Meanwhile, BGI’s iShares saw assets tumbled 29% to $229.3 billion.

Firms with net cash outflows in November included PowerShares, $309 million, and Merrill Lynch’s HOLDRs, which saw redemptions of $889 million. Surprisingly, the HOLDRs saw net cash outflows of $3.6 billion in 2007, but are up $1.2 billion so far this year. Other firms that experienced outflows in November were WisdomTree, FirstTrust, and SPA-ETF. Firms with net outflows year-to-date include Bank of New York, Rydex, X-Shares, Ziegler, FocusShares and BearStearns. The last two have gone out of business this year. Rydex is suffering as the strengthening dollar hurts its CurrencyShares.

As for ETNs, Barclay’s iPath family saw assets plunge 36% to $2.6 billion. In November, iPath saw outflows of $39 million. Morgan Stanley/Van Eck ETNs recorded outflows of $16 million in November. Meanwhile, Goldman Sach’s ETNs net cash outflows grew to $97 million year-to-date. Comparisons are not relevant for many of the other ETN firms as they had few funds, if any, last year.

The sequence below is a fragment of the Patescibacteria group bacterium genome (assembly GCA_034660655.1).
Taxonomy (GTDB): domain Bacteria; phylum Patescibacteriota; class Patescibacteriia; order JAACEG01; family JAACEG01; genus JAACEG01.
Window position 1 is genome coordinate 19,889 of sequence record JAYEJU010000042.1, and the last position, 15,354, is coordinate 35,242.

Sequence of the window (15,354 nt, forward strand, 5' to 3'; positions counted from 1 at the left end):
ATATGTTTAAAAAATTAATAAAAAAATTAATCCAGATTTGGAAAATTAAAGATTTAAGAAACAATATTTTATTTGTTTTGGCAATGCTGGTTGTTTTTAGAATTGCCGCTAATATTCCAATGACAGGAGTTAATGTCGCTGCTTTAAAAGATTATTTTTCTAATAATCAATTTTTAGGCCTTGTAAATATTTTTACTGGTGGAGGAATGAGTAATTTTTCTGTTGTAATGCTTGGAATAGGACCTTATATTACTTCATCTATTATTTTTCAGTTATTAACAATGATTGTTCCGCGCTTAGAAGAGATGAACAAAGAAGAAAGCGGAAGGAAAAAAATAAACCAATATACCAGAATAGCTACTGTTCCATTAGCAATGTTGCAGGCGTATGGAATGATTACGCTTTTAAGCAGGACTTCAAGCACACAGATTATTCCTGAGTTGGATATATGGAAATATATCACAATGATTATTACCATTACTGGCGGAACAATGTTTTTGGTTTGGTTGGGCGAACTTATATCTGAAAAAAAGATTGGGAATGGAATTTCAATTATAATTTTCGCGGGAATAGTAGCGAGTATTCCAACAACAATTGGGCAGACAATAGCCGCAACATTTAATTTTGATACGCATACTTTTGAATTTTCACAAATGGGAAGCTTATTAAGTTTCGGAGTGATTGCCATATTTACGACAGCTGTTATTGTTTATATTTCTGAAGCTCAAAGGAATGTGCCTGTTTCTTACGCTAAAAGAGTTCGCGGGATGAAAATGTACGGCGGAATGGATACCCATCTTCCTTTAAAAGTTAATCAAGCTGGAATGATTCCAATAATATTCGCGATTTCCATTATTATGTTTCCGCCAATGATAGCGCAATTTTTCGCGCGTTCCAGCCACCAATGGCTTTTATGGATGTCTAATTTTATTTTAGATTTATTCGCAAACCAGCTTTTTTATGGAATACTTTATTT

Among the top ten ETFs and ETNs, the SPDR (SPY), iShares MSCI EAFE Index Fund (EFA), SPDR Equity Gold (GLD), iShares S&P 500 Index Fund (IVV), iShares Russell 1000 Growth Index Fund (IWF) and iShares Russell 2000 Index Fund (IWM) all saw net cash inflows in November, according the NSX. Of the 10 largest funds, these saw outflows last month: iShares MSCI Emerging Markets Index Fund (EEM), PowerShares QQQ (QQQQ), iShares Barclays Aggregate Bond Fund (AGG) and the Dow Diamonds (DIA).